What does it take to change things in your life? How do you make choices for your highest good? How do you transform things? The lesson of how simple it really can be was brought home to me today when I described Scully, our frail, elderly Thoroughbred, to someone. I realized in describing him that he has made several changes over the last few years. In a quiet, unassuming way he has taught us a simple, yet profound lesson in transformation. In a matter of a few short years, he has gone from someone who was fairly anxious, disliking any kind of change, to a peaceful rather doting fellow. Going from being unhappy with change and quite reactive to anything out of the ordinary, to being relaxed and quite unfazed. No-one asked him to change, no-one critisized him for his old way of being. In fact he made the transformation so seamlessly we hardly noticed. Only in hindsight can I see the major transformation he has made.
Perhaps it takes the right kind of environment, or the right kind of relationship ties or divine intervention, or a combination of all of these. But whatever it is, it is possible to make changes that serve your highest good better. Making a choice for transformation seems to be all it takes. All it requires is a willingness. That simple – willingness. A willingness to let go of what has held you back. A willingness to welcome that which you have wished for. A willingness to make different choices each day. Scully has taught me that the next time I say “I wish…” or “I’d like…” I am instead going to say “I am willing to…”.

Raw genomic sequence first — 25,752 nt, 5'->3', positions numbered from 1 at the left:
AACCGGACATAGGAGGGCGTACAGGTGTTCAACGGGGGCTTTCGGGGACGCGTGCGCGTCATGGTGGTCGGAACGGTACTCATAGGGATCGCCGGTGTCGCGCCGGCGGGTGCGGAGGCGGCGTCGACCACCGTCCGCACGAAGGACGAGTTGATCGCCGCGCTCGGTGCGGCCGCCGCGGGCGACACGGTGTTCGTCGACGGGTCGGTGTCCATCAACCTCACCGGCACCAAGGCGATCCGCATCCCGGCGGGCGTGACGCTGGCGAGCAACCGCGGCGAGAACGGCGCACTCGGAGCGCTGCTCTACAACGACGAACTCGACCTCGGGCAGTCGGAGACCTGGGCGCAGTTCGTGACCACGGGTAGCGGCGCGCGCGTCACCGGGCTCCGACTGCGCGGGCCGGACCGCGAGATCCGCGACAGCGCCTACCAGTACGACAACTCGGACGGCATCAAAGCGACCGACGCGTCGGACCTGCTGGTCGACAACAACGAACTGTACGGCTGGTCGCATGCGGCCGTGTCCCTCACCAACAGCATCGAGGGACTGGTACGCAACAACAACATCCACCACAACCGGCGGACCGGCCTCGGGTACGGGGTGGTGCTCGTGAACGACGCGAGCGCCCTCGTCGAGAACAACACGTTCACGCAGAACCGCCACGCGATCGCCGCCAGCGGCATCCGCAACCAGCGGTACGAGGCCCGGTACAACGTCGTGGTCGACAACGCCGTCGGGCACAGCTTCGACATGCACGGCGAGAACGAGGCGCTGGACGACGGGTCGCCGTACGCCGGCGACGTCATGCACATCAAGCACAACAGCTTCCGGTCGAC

September and the lesson continues
With the coming of spring everything seems fresh and new and the smells are just wonderful. And with it comes an appreciatio for the renewal of all of nature. Perhaps even my own nature. Scully in his dotage has taught us such profound lessons of late in the art of transformation. I guess with his frailness and continuous hunger as his old body slowly but surely gives up its capacity to absorb nutrients properly, as the physical body winds down, there is a closeness to spirit and the process of moving to greener pastures. And with the concern for his well-being has come attention I guess we usually reserve for our ‘working’ horses.
In sharing with a recent group of Equine Facilitated Psychotherapy practitioners, Scully gave me such beautiful food for thought. He communicated messages to several individuals in the group through a heart connection. There were messages around ‘letting go’ and also around ‘forgiveness’, both of which are such important elements I believe in any process of transformation. And then there was quite a hard truth around fear. What struck me when Jane shared this, was that perhaps it is not death we fear, but rather dying alone. As relationship-beings we are created in union, we spend out first months of life in union, we are birthed in union. So then a desire to die surrounded by the unions we have chosen does not seem so far-fetched.